How to Create an Accessible, Safe Home for Senior Cats

6 min read

Image via iStock.com/krblokhin

 

By Paula Fitzsimmons

 

You may have started to notice that your senior cat doesn’t move as quickly or easily as she once did. Older cats are at increased risk for conditions like arthritis, bladder issues, and vision and cognitive problems, so navigating the home can be tricky and even dangerous for them.

 

Making a few easy adjustments to your home can make your cat more comfortable and safer during her golden years. Before rearranging anything, be sure to discuss your cat’s specific needs with your veterinarian. Here’s a guide for making your home more accessible for senior cats.

 

Don’t Assume

 

Your cat’s senior years are not the time to become complacent, says Pam Johnson-Bennett, owner of Nashville-based Cat Behavior Associates. “Don't assume your cat is slowing down or sleeping more just because she's old. The decrease in mobility and increase in sleeping may be due to pain, such as from cat arthritis. Don't assume any irritation or aggression on your cat's part is due to her just being a cranky old cat. There may be an age-related medical reason for the behavior.”

 

Become a vigilant observer. For example, “Look for changes in their ability to get onto and off the furniture, in and out of the litter box, difficulty with eating or dropping the food—all those things,” says Dr. Sonja Olson, a senior clinician in emergency medicine for BluePearl Veterinary Partners. 

 

There is no set period in which these changes will occur. Cats age differently (like we do), so while some might slow down at 8, others might still be full of energy at 14, Dr. Olson adds.  

 

Provide Easy Access to Your Cat’s Favorite Places  

 

Older cats enjoy privacy just as they did when they were younger. “Cats love to get up high and have perspective on their world, but they may not be able to climb and leap as high as they used to. Consider getting some carpet-covered cat steps so they can get to that spot they really love, or climb onto the bed to snuggle with you,” Dr. Olson says. The Frisco 2-in-1 Pet Steps might do the trick.

 

Don’t forget to make ground-level spaces accessible too. “Since a senior cat may have declining senses, it's important to be sensitive to that. For a cat with limited or no vision, keep furniture in the same place so the cat doesn't have to get used to a new traffic pattern. Senior cats with impaired vision often do very well because they're so used to the way the house is set up. This isn't the time to rearrange furniture. Also, don't leave items in the middle of the cat's path,” says Bennett. You can also place several night lights around the home to help guide your cat.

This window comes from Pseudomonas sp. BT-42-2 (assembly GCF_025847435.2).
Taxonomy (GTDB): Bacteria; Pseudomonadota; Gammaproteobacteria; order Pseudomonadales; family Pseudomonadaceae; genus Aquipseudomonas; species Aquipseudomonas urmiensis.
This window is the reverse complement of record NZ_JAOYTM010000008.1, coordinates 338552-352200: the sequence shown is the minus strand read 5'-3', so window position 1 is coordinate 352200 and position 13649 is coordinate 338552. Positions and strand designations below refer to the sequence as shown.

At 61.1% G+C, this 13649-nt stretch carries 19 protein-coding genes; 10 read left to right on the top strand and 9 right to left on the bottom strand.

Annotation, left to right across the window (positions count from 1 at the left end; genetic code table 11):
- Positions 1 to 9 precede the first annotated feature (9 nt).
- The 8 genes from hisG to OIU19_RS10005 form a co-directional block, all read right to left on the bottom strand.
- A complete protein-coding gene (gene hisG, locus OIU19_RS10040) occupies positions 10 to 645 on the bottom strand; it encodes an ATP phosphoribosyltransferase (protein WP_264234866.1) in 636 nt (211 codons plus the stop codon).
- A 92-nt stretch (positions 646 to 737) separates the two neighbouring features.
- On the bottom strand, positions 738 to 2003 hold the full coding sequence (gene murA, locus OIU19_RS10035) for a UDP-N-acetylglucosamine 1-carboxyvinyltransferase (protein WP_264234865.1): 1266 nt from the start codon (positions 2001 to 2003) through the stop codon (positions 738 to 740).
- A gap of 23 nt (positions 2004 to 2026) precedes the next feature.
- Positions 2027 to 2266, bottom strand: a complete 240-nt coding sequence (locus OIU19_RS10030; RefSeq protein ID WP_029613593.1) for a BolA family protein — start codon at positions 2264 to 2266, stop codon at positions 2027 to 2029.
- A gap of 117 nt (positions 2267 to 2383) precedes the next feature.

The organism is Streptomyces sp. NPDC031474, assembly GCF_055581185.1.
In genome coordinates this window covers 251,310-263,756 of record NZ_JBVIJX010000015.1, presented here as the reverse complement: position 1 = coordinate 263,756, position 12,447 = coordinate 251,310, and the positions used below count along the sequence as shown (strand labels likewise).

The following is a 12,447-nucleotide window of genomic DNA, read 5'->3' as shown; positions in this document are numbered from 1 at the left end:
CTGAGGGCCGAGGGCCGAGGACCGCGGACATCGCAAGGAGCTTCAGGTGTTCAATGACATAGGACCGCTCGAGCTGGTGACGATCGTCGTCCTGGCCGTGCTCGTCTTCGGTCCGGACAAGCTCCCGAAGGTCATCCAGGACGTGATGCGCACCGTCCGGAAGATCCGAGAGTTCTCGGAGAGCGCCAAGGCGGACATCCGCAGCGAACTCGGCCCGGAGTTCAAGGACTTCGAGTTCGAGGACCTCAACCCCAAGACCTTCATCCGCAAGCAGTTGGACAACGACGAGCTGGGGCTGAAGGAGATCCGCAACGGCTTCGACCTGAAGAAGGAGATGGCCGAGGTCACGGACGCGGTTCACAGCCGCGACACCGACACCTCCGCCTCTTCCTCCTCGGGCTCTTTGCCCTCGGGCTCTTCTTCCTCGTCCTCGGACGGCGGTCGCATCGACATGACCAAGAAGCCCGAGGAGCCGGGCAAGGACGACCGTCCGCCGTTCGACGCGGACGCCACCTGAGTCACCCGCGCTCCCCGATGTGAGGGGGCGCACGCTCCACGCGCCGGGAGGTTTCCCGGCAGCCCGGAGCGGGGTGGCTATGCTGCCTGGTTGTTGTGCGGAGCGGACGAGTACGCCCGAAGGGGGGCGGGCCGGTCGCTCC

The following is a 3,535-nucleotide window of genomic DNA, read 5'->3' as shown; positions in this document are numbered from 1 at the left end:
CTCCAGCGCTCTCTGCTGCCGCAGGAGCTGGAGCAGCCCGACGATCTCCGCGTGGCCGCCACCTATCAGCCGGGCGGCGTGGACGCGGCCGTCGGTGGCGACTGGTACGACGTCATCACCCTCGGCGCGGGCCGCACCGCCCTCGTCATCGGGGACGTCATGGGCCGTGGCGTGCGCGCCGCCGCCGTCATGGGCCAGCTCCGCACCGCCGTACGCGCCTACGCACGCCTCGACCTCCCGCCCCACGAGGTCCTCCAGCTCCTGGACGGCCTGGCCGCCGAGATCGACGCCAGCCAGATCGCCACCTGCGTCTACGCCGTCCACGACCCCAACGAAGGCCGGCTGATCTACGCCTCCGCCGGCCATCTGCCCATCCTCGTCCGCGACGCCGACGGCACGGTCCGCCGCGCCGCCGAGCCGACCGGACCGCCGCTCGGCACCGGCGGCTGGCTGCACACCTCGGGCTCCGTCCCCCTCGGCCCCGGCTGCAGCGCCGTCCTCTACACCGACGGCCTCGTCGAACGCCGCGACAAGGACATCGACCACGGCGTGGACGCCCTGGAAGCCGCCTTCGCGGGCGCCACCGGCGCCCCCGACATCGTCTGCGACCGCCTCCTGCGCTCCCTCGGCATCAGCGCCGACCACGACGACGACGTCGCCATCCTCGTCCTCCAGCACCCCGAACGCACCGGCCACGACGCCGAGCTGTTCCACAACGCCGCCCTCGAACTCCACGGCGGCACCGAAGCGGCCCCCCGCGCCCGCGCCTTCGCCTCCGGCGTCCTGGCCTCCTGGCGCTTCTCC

If your senior kitty is disoriented and you fear she might injure herself, you might want to consider installing a cat gate, like the Carlson Pet Products Flexi extra tall walk-thru gate with pet door or Carlson Pet Products extra tall walk-thru gate with pet door to restrict her access. A cat gate is also a great option for aging kitties that may have physical limitations because they can allow you to make staircases and other dangerous obstacles off limits to them. If you use a dog gate in your home, make sure it has a cat door for your senior cat to easily enter and exit.

 

Place multiple feeding stations throughout the house so your cat doesn’t have to travel far for her cat food and water, recommends Dr. Donna Stephens Manley, a veterinary industry consultant and 2012 AAFP President based in Charlottesville, Virginia. She also suggests a raised cat bowl. “Elevate both food and water resources to decrease the need for your cat to crouch—which puts stress on her elbows and hips—or flex her neck (arthritic pain). A height level that allows your cat to assume a normal sitting or standing position is preferred. In addition to elevating food and water bowls for comfort, utilize steps or boxes to provide easier/more comfortable access to your senior cat's favorite perching (window, bed, etc.), as arthritic pain can limit their jumping ability too.”